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One of the main ideas is to present the operator−∆p as a duality mapping between W01,p(Ω) and its dual W−1,p0(Ω), 1p + p10 = 1, corresponding to the normalization function ϕ(t) =tp−1

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Nova S´erie

VARIATIONAL AND TOPOLOGICAL METHODS FOR DIRICHLET PROBLEMS

WITH p-LAPLACIAN

G. Dinca, P. Jebelean and J. Mawhin Presented by L. Sanchez

0 – Introduction

The aim of this paper is to obtain existence results for the Dirichlet problem (−∆pu=f(x, u) in Ω ,

u|∂Ω = 0 . Here ∆p = ∂x

i(|∇u|p−2∂x∂u

i), 1< p <∞, is the so-called p-Laplacian and f : Ω×R→R is a Carath´eodory function which satisfies some special growth conditions. One of the main ideas is to present the operator−∆p as a duality mapping between W01,p(Ω) and its dual W−1,p0(Ω), 1p + p10 = 1, corresponding to the normalization function ϕ(t) =tp−1. This idea, coming from Lions’ book [23], proves to be a very fruitful one. The properties of the Nemytskii operator (Nfu)(x) = f(x, u(x)), generated by the Carath´eodory function f, the homo- topy invariance of the Leray–Schauder degree (under the form of a priori esti- mate, uniformly with respect to λ ∈ [0,1], of the solutions set of the equation u = λ(−∆p)−1Nfu with (−∆p)−1Nf: W01,p(Ω) → W01,p(Ω) compact), the well known Mountain Pass Theorem of Ambrosetti and Rabinowitz and the varia- tional characterization of the first eigenvalue of −∆p on W01,p(Ω) are the other essential tools which are also used.

Received: November 24, 2000.

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1 – Thep-Laplacian as duality mapping

The main idea of this paragraph is to present the operator −∆p, 1< p <∞, as duality mappingJϕ: W01,p(Ω)→W−1,p0(Ω), 1p +p10 = 1, corresponding to the normalization functionϕ(t) =tp−1.

Originated in the well known book of Lions (see [23]), this presentation has the advantage of allowing to apply the general results known for the duality mapping to the particular case of thep-Laplacian. For example, the surjectivity of the duality mapping (itself an immediate consequence of a well known result of Browder (see e.g. [8])) achieves the existence of the W01,p(Ω)-solution for the equation −∆pu = f, with f ∈ W−1,p0(Ω). Note that if f ∈ W−1,p0(Ω) is given, then an elementu∈W01,p(Ω) is said to be solution of the Dirichlet problem

(−∆pu=f in Ω, u|∂Ω= 0 ,

if the equality−∆pu=f is satisfied in the sense ofW−1,p0(Ω).

For the convenience of the reader we have considered to put away the def- initions and the results concerning the duality mapping, which will be used in the sequel. Because these results are already known, the proof is often omit- ted; however the proof is given when these results achieve specific properties for p-Laplacian.

1.1. Basic results concerning the duality mapping

Below, X always is a real Banach space, X stands for its dual and h·,·i is the duality betweenX and X. The norm on X and onX is denoted byk k.

Given a set valued operator A: X → P(X),the range of A is defined to be the set

R(A) = [

x∈D(A)

Ax

whereD(A) ={x∈X|Ax6=∅} is the domain of A. The operatorA is said to bemonotone if

hx1−x2, x1−x2i ≥ 0 wheneverx1, x2 ∈D(A) and x1 ∈Ax1,x2 ∈Ax2.

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A continuous function ϕ: R+→R+ is called a normalization function if it is strictly increasing,ϕ(0) = 0 andϕ(r)→ ∞ withr→ ∞.

By duality mapping corresponding to the normalization functionϕ, we mean the set valued operatorJϕ: X → P(X) as following defined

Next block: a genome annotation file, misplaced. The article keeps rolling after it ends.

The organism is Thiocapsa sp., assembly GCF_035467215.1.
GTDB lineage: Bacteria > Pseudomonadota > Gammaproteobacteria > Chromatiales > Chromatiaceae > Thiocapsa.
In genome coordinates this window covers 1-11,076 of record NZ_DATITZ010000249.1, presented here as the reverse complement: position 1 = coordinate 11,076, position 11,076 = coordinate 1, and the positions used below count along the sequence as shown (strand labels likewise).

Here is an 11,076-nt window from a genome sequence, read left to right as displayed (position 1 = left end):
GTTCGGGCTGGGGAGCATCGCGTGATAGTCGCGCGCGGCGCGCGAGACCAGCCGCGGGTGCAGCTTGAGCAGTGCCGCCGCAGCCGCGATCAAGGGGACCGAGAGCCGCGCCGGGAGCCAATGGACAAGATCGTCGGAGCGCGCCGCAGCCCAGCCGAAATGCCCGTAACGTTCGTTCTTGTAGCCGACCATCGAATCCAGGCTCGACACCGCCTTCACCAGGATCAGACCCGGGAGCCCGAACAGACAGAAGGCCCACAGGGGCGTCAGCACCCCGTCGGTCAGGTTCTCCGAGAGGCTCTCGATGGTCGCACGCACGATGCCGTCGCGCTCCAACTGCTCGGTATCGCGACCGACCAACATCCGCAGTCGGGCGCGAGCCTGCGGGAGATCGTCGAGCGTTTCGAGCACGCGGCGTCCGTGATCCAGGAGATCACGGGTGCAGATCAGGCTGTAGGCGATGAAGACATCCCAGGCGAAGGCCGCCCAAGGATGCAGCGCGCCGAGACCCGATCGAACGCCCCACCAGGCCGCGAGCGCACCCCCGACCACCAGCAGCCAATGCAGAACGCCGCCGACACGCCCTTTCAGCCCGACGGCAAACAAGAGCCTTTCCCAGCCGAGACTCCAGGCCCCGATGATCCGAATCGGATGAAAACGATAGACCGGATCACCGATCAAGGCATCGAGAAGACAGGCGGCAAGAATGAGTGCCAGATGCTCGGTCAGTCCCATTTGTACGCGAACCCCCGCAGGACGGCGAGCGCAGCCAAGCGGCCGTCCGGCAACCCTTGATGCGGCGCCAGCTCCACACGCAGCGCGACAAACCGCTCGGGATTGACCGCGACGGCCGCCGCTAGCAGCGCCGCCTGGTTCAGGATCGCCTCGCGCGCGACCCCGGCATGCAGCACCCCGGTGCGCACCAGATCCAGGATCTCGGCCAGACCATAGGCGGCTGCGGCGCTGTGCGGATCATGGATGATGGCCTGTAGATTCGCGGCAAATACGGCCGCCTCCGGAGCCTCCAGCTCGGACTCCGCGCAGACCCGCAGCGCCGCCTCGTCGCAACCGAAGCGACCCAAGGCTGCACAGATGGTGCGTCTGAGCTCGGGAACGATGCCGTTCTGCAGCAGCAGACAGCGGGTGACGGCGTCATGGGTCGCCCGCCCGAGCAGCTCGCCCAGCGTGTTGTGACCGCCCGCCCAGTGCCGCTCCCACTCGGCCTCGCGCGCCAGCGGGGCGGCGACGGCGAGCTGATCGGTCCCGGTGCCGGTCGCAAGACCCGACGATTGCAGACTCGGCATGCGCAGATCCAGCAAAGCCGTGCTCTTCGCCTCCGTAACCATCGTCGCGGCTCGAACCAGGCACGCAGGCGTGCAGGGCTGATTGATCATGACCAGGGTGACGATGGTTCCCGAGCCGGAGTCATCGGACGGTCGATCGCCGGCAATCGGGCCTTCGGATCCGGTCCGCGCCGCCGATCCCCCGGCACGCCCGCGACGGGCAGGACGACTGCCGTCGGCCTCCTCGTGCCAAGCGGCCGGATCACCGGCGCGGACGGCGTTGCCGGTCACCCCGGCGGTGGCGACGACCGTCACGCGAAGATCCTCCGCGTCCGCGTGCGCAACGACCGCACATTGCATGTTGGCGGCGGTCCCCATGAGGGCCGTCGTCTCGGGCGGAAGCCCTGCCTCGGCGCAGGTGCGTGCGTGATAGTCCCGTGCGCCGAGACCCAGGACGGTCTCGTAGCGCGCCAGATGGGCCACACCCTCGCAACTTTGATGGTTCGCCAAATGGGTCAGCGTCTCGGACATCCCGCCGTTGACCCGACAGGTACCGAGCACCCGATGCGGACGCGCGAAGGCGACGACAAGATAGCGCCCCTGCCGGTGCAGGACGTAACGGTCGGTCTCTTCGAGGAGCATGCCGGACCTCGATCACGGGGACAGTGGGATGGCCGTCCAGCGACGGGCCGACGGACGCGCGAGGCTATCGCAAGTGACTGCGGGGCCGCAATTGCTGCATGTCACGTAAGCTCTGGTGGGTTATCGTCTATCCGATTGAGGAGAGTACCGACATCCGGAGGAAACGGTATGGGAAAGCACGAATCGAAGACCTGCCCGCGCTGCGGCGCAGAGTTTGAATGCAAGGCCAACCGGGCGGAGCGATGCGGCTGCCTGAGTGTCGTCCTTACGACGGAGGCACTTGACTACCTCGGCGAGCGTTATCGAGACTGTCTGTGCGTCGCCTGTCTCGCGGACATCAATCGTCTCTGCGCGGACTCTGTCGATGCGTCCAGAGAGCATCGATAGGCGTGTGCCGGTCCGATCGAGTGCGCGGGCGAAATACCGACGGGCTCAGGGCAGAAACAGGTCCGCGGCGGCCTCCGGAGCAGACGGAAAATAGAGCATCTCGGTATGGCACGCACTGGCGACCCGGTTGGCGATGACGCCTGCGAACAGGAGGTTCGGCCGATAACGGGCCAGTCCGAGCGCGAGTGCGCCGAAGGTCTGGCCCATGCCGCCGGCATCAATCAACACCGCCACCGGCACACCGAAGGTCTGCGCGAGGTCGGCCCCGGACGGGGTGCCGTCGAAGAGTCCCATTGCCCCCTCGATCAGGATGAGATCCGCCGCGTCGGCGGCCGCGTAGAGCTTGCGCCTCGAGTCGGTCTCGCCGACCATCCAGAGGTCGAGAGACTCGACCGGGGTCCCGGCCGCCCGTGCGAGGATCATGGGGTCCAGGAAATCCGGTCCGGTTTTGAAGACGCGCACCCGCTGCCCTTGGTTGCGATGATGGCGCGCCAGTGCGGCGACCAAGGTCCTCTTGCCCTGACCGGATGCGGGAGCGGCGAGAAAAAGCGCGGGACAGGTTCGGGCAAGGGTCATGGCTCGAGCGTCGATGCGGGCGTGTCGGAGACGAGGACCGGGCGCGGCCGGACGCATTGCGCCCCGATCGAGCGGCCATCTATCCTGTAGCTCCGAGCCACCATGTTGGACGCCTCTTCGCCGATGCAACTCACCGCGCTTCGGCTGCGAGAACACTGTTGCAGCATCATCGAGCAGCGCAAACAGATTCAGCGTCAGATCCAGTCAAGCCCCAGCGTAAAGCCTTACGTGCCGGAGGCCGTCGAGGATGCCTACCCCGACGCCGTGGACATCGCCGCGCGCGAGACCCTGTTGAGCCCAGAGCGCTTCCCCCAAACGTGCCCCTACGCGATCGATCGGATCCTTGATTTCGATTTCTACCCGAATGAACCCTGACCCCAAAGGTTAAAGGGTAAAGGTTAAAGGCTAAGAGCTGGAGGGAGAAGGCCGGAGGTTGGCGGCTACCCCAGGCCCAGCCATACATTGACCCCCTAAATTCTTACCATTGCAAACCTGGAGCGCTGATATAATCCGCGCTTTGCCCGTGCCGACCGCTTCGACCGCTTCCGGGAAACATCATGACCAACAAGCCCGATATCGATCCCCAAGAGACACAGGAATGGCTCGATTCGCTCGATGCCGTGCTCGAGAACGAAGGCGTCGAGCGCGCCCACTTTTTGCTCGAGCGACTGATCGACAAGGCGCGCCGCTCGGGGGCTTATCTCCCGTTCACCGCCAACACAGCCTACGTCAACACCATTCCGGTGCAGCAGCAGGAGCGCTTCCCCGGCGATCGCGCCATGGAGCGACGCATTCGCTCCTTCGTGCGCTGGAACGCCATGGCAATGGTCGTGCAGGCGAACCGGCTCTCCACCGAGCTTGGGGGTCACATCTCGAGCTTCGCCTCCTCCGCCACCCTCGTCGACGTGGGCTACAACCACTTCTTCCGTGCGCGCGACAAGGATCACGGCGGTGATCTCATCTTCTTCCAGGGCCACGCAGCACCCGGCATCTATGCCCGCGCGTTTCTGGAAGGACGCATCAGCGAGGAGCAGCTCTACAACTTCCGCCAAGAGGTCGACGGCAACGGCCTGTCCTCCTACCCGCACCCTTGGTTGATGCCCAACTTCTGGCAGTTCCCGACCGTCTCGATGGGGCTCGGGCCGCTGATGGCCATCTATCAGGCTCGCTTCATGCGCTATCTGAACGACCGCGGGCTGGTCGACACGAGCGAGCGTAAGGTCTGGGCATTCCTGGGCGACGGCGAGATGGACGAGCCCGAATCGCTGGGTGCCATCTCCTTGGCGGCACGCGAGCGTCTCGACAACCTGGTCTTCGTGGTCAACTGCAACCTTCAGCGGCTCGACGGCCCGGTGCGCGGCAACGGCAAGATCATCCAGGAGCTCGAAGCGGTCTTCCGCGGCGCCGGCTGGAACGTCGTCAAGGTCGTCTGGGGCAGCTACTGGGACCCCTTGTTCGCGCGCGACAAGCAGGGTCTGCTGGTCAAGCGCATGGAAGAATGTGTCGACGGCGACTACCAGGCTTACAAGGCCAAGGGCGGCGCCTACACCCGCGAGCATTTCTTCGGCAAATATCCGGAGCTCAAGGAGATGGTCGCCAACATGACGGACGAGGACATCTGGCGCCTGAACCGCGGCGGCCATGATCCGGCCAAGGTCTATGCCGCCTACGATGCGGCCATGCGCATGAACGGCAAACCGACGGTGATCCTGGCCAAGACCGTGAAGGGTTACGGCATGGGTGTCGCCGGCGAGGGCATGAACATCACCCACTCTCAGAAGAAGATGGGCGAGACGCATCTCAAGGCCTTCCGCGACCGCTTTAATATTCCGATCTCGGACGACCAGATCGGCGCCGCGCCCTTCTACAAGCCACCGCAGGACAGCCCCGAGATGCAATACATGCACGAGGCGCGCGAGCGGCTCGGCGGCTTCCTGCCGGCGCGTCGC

Jϕx = nx∈X| hx, xi=ϕ(kxk)kxk, kxk=ϕ(kxk)o forx∈X.

By the Hahn–Banach theorem, it is easy to check that D(Jϕ) =X.

Some of the main properties of the duality mapping are contained in the following

Theorem 1. Ifϕis a normalization function, then:

(i) for eachx∈X,Jϕx is a bounded, closed and convex subset ofX; (ii) Jϕ is monotone:

hx1−x2, x1−x2i ≥ ³ϕ(kx1k)−ϕ(kx2k)´ ³kx1k − kx2k´ ≥ 0, for each x1, x2∈X and x1 ∈Jϕx1,x2 ∈Jϕx2;

(iii) for each x∈X, Jϕx = ∂ψ(x), where ψ(x) =

kxkR

0

ϕ(t)dt and ∂ψ: X→ P(X) is the subdifferential ofψin the sense of convex analysis, i.e.

∂ψ(x) = nx ∈X|ψ(y)−ψ(x)≥ hx, y−xi for all y∈Xo.

For proof we refer to Beurling and Livingston [5], Browder [8], Lions [23], Cior˜anescu [9].

Remark 1. We recall that a functional f: X → R is said to be Gˆateaux differentiable atx∈X if there existsf0(x)∈X such that

t→0lim

f(x+t h)−f(x)

t = hf0(x), hi for allh∈X.

If the convex function f: X → R is Gˆateaux differentiable at x ∈ X, then it is a simple matter to verify that ∂f(x) consists of a single element, namely x=f0(x).

This simple remark will be essentially used in the sequel.

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The geometry of the spaceX(orX) supplies further properties of the duality mapping. That is why we recall the following (see e.g. Diestel [11])

Definition 1. The spaceX is said to be:

(a) uniformly convex if for each ε ∈ (0,2], there exists δ(ε) > 0 such that if kxk=kyk= 1 and kx−yk ≥ε then kx+yk ≤2 (1−δ(ε));

(b) locally uniformly convex if from kxk=kxnk= 1 andkxn+xk →2 with n→ ∞, it results that xn→x(strongly in X);

(c) strictly convex if for each x, y ∈ X with kxk = kyk = 1, x 6= y and λ∈(0,1), we have kλ x+ (1−λ)yk<1.

Theorem 2. The following implications hold:

X uniformly convex =⇒ X locally uniformly convex =⇒ X strictly convex . For proof we refer to Diestel [11].

Theorem 3 (Pettis–Milman). If X is uniformly convex then X is reflexive.

For proof see e.g. Br´ezis [6] or Diestel [11] — where the original proof of Pettis is given.

In the sequel, ϕwill be a normalization function.

Proposition 1.

(i) If X is strictly convex, then Jϕ is strictly monotone:

hx1−x2, x1−x2i > 0

for each x1, x2 ∈ X, x1 6= x2 and x1 ∈ Jϕx1, x2 ∈ Jϕx2; in particular, Jϕx1∩Jϕx2=φ if x16=x2.

(ii) If X is strictly convex, then card(Jϕx) = 1, for all x∈X.

Proof: (i) First, it is easy to check that (see e.g. James [18]) if X is strictly convex, then for each x ∈ X\{0} there exists at most an element x∈ X with kxk= 1, such thathx, xi=kxk.

Now, supposing by contradiction that there exist x1, x2 ∈ X with x1 6= x2 andx1∈Jϕx1,x2∈Jϕx2, satisfying